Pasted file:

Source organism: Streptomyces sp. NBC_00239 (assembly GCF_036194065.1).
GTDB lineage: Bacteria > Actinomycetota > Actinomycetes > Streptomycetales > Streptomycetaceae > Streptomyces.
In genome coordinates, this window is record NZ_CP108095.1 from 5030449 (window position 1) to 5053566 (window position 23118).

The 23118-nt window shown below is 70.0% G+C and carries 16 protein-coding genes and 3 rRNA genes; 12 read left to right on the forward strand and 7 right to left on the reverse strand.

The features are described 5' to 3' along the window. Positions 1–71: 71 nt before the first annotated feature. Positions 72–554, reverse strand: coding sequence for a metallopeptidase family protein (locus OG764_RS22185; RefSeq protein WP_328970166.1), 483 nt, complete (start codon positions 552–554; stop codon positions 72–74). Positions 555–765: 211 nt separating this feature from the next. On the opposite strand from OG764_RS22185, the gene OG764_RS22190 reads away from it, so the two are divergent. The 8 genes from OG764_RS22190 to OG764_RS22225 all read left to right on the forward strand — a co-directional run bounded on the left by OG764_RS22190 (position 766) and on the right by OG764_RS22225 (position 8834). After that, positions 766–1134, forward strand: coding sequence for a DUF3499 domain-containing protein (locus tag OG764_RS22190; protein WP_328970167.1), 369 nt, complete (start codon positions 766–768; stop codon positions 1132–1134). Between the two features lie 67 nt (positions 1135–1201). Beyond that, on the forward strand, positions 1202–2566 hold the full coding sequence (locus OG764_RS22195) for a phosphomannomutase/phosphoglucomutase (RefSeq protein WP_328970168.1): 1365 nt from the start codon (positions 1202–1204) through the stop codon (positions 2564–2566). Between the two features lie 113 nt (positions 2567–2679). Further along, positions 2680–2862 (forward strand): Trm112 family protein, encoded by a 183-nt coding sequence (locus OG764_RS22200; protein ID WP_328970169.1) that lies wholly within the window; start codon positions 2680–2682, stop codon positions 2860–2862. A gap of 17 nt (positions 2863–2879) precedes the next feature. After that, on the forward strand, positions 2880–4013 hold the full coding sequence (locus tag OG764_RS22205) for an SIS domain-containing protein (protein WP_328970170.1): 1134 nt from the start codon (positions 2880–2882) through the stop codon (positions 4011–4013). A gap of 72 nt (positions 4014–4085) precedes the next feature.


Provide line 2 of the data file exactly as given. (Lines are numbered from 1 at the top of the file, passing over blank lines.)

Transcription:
GTDB lineage: Bacteria > Actinomycetota > Actinomycetes > Streptomycetales > Streptomycetaceae > Streptomyces.